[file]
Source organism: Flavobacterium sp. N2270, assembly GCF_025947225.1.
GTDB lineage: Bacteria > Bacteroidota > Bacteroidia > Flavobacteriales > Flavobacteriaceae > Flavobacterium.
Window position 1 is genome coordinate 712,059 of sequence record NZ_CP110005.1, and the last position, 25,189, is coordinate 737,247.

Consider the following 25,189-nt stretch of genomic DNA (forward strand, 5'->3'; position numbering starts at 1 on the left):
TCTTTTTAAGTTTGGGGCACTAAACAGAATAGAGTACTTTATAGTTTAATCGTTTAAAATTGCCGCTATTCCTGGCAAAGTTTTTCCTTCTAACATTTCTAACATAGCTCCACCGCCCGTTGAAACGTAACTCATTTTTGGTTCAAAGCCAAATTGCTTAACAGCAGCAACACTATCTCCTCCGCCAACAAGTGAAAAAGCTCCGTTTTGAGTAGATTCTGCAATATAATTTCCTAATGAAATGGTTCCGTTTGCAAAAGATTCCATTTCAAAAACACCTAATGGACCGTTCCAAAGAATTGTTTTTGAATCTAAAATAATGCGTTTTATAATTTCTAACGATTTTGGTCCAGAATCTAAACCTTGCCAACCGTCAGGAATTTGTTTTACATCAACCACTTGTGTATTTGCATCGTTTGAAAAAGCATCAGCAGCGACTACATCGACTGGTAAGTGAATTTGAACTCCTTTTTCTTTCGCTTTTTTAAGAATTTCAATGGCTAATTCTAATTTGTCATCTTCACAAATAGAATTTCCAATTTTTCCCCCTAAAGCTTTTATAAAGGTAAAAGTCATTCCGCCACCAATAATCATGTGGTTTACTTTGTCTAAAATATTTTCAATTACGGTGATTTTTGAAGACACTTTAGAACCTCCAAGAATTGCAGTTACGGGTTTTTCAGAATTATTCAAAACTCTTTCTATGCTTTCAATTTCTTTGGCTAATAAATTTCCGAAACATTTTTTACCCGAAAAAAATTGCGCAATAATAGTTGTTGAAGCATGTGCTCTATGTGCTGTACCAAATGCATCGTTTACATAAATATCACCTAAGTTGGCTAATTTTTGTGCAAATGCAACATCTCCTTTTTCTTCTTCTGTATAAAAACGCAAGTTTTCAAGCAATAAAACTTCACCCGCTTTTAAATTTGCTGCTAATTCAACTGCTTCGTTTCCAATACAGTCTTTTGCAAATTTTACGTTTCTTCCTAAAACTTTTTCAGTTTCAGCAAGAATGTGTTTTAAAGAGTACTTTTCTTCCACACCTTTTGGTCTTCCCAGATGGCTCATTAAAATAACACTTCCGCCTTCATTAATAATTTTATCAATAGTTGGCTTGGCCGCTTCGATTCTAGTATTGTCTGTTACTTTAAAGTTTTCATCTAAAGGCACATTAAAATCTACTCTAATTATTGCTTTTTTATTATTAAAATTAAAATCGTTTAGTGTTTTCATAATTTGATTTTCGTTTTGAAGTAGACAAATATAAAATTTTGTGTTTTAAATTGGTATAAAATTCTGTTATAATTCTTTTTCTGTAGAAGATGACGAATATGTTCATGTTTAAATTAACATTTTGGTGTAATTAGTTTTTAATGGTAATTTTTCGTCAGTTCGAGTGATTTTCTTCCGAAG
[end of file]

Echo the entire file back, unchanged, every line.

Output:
Source organism: Flavobacterium sp. N2270, assembly GCF_025947225.1.
GTDB lineage: Bacteria > Bacteroidota > Bacteroidia > Flavobacteriales > Flavobacteriaceae > Flavobacterium.
Window position 1 is genome coordinate 712,059 of sequence record NZ_CP110005.1, and the last position, 25,189, is coordinate 737,247.

Consider the following 25,189-nt stretch of genomic DNA (forward strand, 5'->3'; position numbering starts at 1 on the left):
TCTTTTTAAGTTTGGGGCACTAAACAGAATAGAGTACTTTATAGTTTAATCGTTTAAAATTGCCGCTATTCCTGGCAAAGTTTTTCCTTCTAACATTTCTAACATAGCTCCACCGCCCGTTGAAACGTAACTCATTTTTGGTTCAAAGCCAAATTGCTTAACAGCAGCAACACTATCTCCTCCGCCAACAAGTGAAAAAGCTCCGTTTTGAGTAGATTCTGCAATATAATTTCCTAATGAAATGGTTCCGTTTGCAAAAGATTCCATTTCAAAAACACCTAATGGACCGTTCCAAAGAATTGTTTTTGAATCTAAAATAATGCGTTTTATAATTTCTAACGATTTTGGTCCAGAATCTAAACCTTGCCAACCGTCAGGAATTTGTTTTACATCAACCACTTGTGTATTTGCATCGTTTGAAAAAGCATCAGCAGCGACTACATCGACTGGTAAGTGAATTTGAACTCCTTTTTCTTTCGCTTTTTTAAGAATTTCAATGGCTAATTCTAATTTGTCATCTTCACAAATAGAATTTCCAATTTTTCCCCCTAAAGCTTTTATAAAGGTAAAAGTCATTCCGCCACCAATAATCATGTGGTTTACTTTGTCTAAAATATTTTCAATTACGGTGATTTTTGAAGACACTTTAGAACCTCCAAGAATTGCAGTTACGGGTTTTTCAGAATTATTCAAAACTCTTTCTATGCTTTCAATTTCTTTGGCTAATAAATTTCCGAAACATTTTTTACCCGAAAAAAATTGCGCAATAATAGTTGTTGAAGCATGTGCTCTATGTGCTGTACCAAATGCATCGTTTACATAAATATCACCTAAGTTGGCTAATTTTTGTGCAAATGCAACATCTCCTTTTTCTTCTTCTGTATAAAAACGCAAGTTTTCAAGCAATAAAACTTCACCCGCTTTTAAATTTGCTGCTAATTCAACTGCTTCGTTTCCAATACAGTCTTTTGCAAATTTTACGTTTCTTCCTAAAACTTTTTCAGTTTCAGCAAGAATGTGTTTTAAAGAGTACTTTTCTTCCACACCTTTTGGTCTTCCCAGATGGCTCATTAAAATAACACTTCCGCCTTCATTAATAATTTTATCAATAGTTGGCTTGGCCGCTTCGATTCTAGTATTGTCTGTTACTTTAAAGTTTTCATCTAAAGGCACATTAAAATCTACTCTAATTATTGCTTTTTTATTATTAAAATTAAAATCGTTTAGTGTTTTCATAATTTGATTTTCGTTTTGAAGTAGACAAATATAAAATTTTGTGTTTTAAATTGGTATAAAATTCTGTTATAATTCTTTTTCTGTAGAAGATGACGAATATGTTCATGTTTAAATTAACATTTTGGTGTAATTAGTTTTTAATGGTAATTTTTCGTCAGTTCGAGTGATTTTCTTCCGAAG